Born in New Zealand and now residing in England, Anthony McCarten is an award-winning playwright, novelist, and filmmaker.
His first international success came with his play Ladies Night. Translated into 12 languages, it is New Zealand’s most commercially successful play of all time. In 2001, it brought Mr. McCarten France’s premiere theatre award for comedy, the Molière Prize.
His novels have been translated into 14 languages. His first, Spinners, was voted one of the Top 10 novels of 2000 by Esquire Magazine. In 2005, his second novel, The English Harem, became an international bestseller. His third novel, Death of a Superhero, won the 2008 Austrian Youth Literature Prize and was a finalist for the 2008 German Youth Literature Prize. Mr. McCarten’s seventh and latest novel, funny girl, has just been published to critical acclaim.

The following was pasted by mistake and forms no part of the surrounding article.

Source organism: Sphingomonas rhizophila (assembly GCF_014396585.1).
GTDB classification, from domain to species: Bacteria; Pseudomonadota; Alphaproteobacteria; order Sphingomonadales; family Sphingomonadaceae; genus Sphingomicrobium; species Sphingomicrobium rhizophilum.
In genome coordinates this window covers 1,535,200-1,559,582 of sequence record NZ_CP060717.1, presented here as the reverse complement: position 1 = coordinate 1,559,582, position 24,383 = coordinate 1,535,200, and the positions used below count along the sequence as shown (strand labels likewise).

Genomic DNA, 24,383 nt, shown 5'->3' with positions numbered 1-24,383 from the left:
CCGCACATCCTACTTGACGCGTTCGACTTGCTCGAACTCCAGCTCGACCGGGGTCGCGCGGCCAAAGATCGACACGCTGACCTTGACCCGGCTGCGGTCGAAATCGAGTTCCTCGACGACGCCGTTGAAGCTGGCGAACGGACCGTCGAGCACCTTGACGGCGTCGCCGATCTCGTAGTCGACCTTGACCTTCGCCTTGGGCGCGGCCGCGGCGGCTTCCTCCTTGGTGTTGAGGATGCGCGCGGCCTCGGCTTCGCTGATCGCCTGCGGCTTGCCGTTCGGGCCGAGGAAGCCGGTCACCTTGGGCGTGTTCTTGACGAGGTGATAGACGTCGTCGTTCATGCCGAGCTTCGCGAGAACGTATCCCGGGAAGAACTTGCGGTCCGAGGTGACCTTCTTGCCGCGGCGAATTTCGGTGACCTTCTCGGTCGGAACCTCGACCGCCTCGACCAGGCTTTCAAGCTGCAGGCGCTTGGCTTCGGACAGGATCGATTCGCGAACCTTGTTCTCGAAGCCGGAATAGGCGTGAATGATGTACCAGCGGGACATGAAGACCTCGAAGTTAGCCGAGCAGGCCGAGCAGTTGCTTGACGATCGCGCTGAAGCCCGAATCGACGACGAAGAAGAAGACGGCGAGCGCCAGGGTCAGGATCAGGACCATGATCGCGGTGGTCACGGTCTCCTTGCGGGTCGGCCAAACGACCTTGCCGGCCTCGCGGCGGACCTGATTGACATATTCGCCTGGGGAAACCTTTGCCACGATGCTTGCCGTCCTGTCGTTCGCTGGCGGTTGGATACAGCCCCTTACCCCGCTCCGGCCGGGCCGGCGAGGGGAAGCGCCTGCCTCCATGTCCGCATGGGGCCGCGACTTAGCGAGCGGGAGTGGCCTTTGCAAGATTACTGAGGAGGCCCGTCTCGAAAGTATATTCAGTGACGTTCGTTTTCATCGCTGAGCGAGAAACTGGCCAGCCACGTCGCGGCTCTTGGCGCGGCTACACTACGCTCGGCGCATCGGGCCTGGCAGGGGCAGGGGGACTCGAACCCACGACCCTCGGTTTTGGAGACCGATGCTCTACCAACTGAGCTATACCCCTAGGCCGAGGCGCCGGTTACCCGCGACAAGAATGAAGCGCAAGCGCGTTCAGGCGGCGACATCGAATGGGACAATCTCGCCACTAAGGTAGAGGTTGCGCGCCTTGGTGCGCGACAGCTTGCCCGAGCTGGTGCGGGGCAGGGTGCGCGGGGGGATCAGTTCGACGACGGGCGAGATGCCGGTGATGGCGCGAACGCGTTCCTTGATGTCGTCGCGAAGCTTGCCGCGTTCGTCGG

He adapted, from his novel, and executive-produced Death of a Superhero; the feature was directed by Ian Fitzgibbon and starred Andy Serkis, Thomas Brodie-Sangster, and Aisling Loftus. The movie was nominated for three Irish Film and Television Awards: Best Film, Best Director, and Best Supporting Actor (Michael McElhatton). He also adapted, from his novel, the feature The English Harem; directed by Robin Sheppard, the film starred Martine McCutcheon and Art Malik.
Mr. McCarten wrote and directed Show of Hands, adapted from his novel; the film starred Craig Hall and was nominated for three New Zealand Film and TV Awards, including Best Feature, Best Actress (Melanie Lynskey), and Best Director. He also adapted and directed the feature Via Satellite, from his own play, starring Karl Urban and Danielle Cormack; the film won two New Zealand Film and TV Awards, for Best Supporting Actress (Jodie Dorday) and Best Editing.